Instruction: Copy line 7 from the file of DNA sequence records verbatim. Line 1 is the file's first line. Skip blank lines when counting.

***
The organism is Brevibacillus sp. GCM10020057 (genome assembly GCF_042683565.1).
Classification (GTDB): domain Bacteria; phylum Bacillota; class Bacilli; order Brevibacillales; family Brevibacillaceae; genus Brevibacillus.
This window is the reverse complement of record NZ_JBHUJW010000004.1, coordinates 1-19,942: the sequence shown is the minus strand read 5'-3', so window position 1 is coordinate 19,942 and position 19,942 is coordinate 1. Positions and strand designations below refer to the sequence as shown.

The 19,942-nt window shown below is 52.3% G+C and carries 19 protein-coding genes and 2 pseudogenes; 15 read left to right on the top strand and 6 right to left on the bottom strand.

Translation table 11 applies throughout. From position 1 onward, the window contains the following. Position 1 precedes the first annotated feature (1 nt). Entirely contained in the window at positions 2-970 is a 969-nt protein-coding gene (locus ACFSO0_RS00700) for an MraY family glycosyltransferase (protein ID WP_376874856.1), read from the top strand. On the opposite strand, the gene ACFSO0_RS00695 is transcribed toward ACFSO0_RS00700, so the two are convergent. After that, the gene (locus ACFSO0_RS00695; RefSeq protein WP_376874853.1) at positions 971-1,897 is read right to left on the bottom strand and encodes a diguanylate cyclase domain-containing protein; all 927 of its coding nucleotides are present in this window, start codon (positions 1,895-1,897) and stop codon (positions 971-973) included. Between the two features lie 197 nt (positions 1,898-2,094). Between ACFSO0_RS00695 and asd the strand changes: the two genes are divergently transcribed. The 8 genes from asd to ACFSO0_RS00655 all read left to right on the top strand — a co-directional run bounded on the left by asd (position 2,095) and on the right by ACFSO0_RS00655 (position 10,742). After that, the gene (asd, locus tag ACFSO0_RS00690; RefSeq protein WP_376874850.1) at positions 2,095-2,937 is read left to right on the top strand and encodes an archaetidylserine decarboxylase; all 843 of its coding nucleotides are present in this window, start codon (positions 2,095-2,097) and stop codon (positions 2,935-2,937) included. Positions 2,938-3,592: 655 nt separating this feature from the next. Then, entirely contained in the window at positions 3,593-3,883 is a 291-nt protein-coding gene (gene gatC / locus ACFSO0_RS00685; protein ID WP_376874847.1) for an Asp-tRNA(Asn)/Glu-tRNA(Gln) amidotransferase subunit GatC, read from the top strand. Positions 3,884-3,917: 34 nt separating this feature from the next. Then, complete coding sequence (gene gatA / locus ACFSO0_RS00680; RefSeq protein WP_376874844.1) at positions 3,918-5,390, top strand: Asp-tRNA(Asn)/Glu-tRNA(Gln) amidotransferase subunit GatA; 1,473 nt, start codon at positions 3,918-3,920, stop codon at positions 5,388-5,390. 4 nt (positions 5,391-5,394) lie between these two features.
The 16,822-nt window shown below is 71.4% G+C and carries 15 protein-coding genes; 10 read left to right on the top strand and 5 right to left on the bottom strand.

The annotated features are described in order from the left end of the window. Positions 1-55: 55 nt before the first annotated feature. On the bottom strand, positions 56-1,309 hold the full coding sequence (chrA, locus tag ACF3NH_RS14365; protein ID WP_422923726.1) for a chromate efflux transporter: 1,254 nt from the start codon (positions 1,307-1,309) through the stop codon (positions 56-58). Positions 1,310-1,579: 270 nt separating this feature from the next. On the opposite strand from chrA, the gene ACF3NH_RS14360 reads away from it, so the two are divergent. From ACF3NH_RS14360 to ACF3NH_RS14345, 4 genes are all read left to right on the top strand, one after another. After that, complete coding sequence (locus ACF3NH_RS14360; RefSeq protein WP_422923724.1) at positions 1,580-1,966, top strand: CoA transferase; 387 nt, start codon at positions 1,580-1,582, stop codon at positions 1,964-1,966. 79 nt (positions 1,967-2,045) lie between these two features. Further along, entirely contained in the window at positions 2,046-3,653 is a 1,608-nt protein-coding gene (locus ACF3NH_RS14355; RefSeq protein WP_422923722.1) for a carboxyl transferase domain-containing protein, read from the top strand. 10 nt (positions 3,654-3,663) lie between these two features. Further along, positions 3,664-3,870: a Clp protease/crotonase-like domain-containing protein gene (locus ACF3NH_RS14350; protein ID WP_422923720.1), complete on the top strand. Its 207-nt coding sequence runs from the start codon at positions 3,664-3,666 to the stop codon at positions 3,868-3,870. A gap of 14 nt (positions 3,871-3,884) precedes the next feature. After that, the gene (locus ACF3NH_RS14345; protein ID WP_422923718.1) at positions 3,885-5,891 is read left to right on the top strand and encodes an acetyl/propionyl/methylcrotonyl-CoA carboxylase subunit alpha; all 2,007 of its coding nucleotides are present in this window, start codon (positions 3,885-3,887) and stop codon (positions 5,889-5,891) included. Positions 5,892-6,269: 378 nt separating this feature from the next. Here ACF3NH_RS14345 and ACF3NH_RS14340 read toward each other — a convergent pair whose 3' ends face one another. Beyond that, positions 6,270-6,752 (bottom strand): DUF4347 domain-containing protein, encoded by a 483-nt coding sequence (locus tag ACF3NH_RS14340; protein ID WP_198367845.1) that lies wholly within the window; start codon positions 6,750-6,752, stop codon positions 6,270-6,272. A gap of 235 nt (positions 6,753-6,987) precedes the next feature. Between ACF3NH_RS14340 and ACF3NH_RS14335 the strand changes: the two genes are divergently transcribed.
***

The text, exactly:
The annotated features are described in order from the left end of the window. Positions 1-55: 55 nt before the first annotated feature. On the bottom strand, positions 56-1,309 hold the full coding sequence (chrA, locus tag ACF3NH_RS14365; protein ID WP_422923726.1) for a chromate efflux transporter: 1,254 nt from the start codon (positions 1,307-1,309) through the stop codon (positions 56-58). Positions 1,310-1,579: 270 nt separating this feature from the next. On the opposite strand from chrA, the gene ACF3NH_RS14360 reads away from it, so the two are divergent. From ACF3NH_RS14360 to ACF3NH_RS14345, 4 genes are all read left to right on the top strand, one after another. After that, complete coding sequence (locus ACF3NH_RS14360; RefSeq protein WP_422923724.1) at positions 1,580-1,966, top strand: CoA transferase; 387 nt, start codon at positions 1,580-1,582, stop codon at positions 1,964-1,966. 79 nt (positions 1,967-2,045) lie between these two features. Further along, entirely contained in the window at positions 2,046-3,653 is a 1,608-nt protein-coding gene (locus ACF3NH_RS14355; RefSeq protein WP_422923722.1) for a carboxyl transferase domain-containing protein, read from the top strand. 10 nt (positions 3,654-3,663) lie between these two features. Further along, positions 3,664-3,870: a Clp protease/crotonase-like domain-containing protein gene (locus ACF3NH_RS14350; protein ID WP_422923720.1), complete on the top strand. Its 207-nt coding sequence runs from the start codon at positions 3,664-3,666 to the stop codon at positions 3,868-3,870. A gap of 14 nt (positions 3,871-3,884) precedes the next feature. After that, the gene (locus ACF3NH_RS14345; protein ID WP_422923718.1) at positions 3,885-5,891 is read left to right on the top strand and encodes an acetyl/propionyl/methylcrotonyl-CoA carboxylase subunit alpha; all 2,007 of its coding nucleotides are present in this window, start codon (positions 3,885-3,887) and stop codon (positions 5,889-5,891) included. Positions 5,892-6,269: 378 nt separating this feature from the next. Here ACF3NH_RS14345 and ACF3NH_RS14340 read toward each other — a convergent pair whose 3' ends face one another. Beyond that, positions 6,270-6,752 (bottom strand): DUF4347 domain-containing protein, encoded by a 483-nt coding sequence (locus tag ACF3NH_RS14340; protein ID WP_198367845.1) that lies wholly within the window; start codon positions 6,750-6,752, stop codon positions 6,270-6,272. A gap of 235 nt (positions 6,753-6,987) precedes the next feature. Between ACF3NH_RS14340 and ACF3NH_RS14335 the strand changes: the two genes are divergently transcribed.